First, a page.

Britain is to push the European Union to impose tough new sanctions on Zimbabwean president, Robert Mugabe, and other top officials of his government.
Despite a veto on a UN resolution to impose sanctions, Minister for Africa, Mark Malloch-Brown said Britain was determined to keep up the pressure on the Zimbabwean government.
Other officials say Britain will ask the EU to act against businesses allied to the Zimbabwean government and to tighten a travel ban on Mr Mugabe and his top aides.
Zimbabwe has hailed the failure of a UN Security Council resolution to impose new sanctions against its leaders.
Earlier at the UN Security Council, Russia and China vetoed the resolution to to impose new sanctions against Zimbabwe's leaders.
They say the situation in Zimbabwe posed no threat to international security.
Britain says the veto was incomprehensible.
South African voted against and said sanctions would interfere with attempts to form a national unity government.
Proposed measures had included an arms embargo and a travel ban for President Robert Mugabe and 13 of his allies.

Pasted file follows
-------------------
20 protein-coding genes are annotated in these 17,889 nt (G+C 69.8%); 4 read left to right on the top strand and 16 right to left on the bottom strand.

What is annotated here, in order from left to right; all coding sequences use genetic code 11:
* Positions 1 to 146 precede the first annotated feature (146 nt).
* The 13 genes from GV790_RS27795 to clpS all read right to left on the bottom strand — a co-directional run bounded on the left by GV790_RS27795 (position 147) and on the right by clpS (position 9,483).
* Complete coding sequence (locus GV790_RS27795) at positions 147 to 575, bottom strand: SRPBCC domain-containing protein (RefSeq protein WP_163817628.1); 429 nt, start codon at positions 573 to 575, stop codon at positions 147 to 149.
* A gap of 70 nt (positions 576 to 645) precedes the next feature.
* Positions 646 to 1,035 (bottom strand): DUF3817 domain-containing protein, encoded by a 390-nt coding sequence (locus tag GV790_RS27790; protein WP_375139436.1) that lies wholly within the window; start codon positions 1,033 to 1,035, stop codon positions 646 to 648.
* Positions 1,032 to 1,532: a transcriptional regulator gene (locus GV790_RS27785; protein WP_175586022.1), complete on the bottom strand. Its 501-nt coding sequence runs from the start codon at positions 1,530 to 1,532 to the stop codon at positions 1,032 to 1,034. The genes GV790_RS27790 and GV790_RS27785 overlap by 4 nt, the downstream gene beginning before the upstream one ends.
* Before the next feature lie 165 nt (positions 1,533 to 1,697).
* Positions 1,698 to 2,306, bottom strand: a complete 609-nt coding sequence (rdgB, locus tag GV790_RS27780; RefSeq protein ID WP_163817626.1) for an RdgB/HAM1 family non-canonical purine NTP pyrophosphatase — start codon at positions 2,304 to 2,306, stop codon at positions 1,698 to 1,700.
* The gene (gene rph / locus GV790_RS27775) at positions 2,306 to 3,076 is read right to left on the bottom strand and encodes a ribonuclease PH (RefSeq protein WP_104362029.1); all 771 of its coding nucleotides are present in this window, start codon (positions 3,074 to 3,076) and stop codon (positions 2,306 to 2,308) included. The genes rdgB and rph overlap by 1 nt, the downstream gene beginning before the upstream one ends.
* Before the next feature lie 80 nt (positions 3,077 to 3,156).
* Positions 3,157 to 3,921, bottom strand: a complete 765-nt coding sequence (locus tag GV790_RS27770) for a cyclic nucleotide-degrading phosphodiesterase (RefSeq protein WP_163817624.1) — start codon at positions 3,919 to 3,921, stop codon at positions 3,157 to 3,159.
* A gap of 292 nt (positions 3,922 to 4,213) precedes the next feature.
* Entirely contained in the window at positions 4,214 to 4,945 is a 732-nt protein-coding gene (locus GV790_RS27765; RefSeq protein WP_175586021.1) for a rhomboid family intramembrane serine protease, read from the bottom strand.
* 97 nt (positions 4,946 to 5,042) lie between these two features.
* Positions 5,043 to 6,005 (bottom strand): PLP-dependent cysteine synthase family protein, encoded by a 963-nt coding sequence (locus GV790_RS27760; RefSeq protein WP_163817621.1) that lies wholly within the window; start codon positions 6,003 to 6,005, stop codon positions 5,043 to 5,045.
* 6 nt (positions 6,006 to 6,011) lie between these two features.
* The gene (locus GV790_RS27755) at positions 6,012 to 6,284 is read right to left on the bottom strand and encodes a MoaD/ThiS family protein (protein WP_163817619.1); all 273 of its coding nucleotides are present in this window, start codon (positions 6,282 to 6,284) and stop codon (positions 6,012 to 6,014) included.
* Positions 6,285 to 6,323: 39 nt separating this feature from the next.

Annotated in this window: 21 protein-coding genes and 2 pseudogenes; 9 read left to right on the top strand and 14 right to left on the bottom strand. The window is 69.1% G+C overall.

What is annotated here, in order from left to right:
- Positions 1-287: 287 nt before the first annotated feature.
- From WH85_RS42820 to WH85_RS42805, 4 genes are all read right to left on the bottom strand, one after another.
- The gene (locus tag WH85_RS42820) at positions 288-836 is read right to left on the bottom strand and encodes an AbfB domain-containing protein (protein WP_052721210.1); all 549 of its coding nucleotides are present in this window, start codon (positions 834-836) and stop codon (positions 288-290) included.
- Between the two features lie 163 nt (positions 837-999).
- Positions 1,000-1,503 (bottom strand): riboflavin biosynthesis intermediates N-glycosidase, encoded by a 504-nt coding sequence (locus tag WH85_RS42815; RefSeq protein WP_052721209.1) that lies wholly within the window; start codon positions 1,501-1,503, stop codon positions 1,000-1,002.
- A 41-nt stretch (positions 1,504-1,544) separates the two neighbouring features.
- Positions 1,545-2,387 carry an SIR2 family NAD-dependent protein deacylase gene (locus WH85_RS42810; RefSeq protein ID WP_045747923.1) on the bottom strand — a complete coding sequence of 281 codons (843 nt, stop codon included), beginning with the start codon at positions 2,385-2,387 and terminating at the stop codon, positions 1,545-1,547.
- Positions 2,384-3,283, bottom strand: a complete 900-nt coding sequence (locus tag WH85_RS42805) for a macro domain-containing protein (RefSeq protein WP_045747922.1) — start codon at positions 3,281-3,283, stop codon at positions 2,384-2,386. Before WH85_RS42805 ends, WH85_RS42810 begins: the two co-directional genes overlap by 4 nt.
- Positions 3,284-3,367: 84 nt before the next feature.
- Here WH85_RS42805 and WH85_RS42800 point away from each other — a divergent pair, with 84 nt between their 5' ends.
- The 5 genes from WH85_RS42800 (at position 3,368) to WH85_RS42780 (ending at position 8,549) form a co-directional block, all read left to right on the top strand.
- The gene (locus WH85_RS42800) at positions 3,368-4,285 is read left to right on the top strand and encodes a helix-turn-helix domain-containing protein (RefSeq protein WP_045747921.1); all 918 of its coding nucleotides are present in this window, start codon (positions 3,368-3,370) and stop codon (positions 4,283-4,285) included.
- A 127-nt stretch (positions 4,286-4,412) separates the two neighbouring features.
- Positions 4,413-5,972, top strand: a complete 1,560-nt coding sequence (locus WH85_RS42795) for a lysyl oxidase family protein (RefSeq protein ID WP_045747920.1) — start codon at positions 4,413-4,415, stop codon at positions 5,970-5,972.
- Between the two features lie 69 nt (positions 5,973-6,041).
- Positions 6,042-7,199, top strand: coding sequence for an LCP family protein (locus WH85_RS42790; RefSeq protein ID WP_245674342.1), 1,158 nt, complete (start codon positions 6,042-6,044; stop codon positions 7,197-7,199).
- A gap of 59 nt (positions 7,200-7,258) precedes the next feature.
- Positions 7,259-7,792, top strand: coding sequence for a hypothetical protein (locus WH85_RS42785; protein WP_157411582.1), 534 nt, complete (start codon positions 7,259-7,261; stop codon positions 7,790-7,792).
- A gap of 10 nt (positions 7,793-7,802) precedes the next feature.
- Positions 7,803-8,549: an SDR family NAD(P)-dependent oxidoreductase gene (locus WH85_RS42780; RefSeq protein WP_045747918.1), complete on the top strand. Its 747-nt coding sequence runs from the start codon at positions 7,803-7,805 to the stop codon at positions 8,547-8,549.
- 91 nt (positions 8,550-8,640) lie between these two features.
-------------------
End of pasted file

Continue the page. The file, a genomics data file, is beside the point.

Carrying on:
There has been growing international criticism of Zimbabwe since the re-election of President Robert Mugabe in a run-off election boycotted by the opposition.
The resolution had the support of nine council members, the minimum required to pass in the 15-member council.
But a veto by any of the five permanent members is enough to defeat a resolution.
South Africa's representative Dumisani Kumalo said sanctions would interfere with dialogue that would lead to improvements in the humanitarian and economic situation.
Russia's ambassador Vitaly Churkin said sanctions would have taken the UN beyond its mandate.
China's Foreign Ministry's chief spokesman Liu Jianchao said sanctions would complicate conditions in Zimbabwe and would not help to encourage the various factions engage in political dialogue and negotiations.